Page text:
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Labor and Social Protection

Far from home in China: conversations with migrant workers searching for opportunities in urban centers

Joe Qian's picture
Quality Control Inspector Jiang Peng walks on scaffolding along the foundation of the water treatment facility.

While traveling through China recently, I had an opportunity to visit the Shanghai Urban Environment project in the emergent suburban district of Qingpu and spoke to a number of workers responsible for the implementation and completion of the project.

As with many infrastructure and urban development projects in China, the speed and magnitude can be astonishing, with hundreds of employees working around the clock to ensure timely completion. Work on the facility runs 24 hours a day, 7 days a week with construction workers from all over China contracted to work and live onsite until its completion in 2011. Once finished, it will improve water service, coverage, and waste water management in the region which will be essential for sustaining the increasing population and living standards.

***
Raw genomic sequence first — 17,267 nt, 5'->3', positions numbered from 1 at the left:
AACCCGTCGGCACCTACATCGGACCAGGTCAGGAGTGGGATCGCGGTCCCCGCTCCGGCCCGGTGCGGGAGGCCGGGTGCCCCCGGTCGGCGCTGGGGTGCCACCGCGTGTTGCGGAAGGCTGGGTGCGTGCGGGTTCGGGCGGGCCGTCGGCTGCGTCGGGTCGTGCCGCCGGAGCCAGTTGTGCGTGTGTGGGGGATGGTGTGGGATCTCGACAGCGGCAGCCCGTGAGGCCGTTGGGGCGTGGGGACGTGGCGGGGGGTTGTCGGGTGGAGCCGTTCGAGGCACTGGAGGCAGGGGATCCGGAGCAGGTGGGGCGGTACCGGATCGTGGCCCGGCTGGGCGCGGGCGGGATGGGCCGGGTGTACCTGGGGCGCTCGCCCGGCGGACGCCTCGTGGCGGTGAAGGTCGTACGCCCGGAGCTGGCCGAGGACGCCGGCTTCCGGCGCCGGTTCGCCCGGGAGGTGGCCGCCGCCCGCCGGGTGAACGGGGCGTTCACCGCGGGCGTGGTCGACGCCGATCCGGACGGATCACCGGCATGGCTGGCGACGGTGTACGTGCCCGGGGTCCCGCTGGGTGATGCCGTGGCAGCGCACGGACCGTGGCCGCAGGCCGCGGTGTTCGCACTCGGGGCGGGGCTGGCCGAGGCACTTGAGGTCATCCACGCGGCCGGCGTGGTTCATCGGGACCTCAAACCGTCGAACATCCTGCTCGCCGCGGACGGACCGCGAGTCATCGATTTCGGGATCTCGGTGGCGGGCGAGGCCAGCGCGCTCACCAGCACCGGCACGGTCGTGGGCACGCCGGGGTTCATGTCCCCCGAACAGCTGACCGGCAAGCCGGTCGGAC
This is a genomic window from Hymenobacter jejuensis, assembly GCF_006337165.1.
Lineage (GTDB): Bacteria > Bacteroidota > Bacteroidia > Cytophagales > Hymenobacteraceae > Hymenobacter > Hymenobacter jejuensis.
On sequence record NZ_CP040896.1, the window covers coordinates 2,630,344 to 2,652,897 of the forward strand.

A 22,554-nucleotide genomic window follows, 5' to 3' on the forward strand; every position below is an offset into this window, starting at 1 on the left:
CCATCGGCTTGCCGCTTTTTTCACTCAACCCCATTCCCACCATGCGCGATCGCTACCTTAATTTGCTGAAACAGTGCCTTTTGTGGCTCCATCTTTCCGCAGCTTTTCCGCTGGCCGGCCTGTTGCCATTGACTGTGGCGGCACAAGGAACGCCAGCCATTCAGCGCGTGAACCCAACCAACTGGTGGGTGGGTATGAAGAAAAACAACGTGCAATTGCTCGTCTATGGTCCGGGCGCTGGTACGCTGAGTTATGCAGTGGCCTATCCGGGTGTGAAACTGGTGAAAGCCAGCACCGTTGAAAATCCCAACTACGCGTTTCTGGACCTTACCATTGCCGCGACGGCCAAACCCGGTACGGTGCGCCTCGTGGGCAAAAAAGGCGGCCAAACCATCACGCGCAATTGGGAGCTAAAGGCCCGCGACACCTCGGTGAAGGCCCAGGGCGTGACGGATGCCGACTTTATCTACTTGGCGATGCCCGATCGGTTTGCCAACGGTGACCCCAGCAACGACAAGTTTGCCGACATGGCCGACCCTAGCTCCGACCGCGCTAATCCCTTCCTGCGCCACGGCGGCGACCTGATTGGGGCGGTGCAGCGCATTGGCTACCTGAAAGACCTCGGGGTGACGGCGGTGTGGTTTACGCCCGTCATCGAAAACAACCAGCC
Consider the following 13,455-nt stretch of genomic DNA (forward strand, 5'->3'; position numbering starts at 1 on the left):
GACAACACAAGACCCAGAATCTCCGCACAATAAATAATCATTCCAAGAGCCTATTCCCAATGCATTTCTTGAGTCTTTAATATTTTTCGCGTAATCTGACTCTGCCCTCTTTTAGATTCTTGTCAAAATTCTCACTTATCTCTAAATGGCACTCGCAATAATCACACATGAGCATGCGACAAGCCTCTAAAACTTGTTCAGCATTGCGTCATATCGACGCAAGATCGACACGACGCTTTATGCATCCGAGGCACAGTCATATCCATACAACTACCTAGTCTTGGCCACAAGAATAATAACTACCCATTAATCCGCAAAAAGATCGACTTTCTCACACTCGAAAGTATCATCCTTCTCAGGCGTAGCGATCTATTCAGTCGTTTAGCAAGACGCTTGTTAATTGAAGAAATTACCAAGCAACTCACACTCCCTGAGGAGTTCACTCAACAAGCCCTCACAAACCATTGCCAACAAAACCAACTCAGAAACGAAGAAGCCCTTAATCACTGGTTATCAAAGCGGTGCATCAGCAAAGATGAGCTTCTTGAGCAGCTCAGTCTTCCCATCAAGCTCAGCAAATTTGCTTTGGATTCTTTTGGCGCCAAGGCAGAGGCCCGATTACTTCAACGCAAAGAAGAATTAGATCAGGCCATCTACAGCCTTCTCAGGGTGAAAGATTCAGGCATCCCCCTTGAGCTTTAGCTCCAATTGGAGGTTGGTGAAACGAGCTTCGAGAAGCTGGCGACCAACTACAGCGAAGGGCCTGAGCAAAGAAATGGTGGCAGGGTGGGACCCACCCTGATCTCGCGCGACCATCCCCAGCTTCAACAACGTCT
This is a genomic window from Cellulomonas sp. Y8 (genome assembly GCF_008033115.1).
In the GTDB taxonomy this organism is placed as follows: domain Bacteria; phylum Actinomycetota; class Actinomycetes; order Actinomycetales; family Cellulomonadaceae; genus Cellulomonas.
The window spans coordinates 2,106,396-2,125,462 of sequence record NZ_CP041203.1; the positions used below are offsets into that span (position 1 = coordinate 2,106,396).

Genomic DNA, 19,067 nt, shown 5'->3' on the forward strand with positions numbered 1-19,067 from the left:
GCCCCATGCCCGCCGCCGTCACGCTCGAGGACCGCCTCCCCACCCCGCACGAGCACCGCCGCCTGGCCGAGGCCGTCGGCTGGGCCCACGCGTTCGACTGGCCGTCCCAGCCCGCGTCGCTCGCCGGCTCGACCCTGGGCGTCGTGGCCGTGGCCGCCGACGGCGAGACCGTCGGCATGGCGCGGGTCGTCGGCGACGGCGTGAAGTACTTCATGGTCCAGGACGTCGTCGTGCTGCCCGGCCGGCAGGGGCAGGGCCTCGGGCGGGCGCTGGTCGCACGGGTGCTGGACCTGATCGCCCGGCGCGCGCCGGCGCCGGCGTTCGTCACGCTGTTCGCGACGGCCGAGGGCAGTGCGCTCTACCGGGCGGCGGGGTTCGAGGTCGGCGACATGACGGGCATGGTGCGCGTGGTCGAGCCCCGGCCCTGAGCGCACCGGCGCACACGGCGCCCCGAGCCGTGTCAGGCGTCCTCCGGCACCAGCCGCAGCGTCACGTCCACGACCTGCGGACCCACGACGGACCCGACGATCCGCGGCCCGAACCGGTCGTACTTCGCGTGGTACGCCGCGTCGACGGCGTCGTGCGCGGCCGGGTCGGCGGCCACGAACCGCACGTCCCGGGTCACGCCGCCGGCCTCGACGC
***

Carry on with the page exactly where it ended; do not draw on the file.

Your Comments on Africa's Successes

Shanta Devarajan's picture

The African Successes post has generated a vigorous exchange of ideas.  I appreciate receiving your comments on the study, your suggestions for success stories, and your views on development approaches that have worked and those that have not.  

Les Réussites Africaines

Shanta Devarajan's picture

Ces dernières années, de nombreux pays africains ont commencé à faire preuve d’un dynamisme remarquable.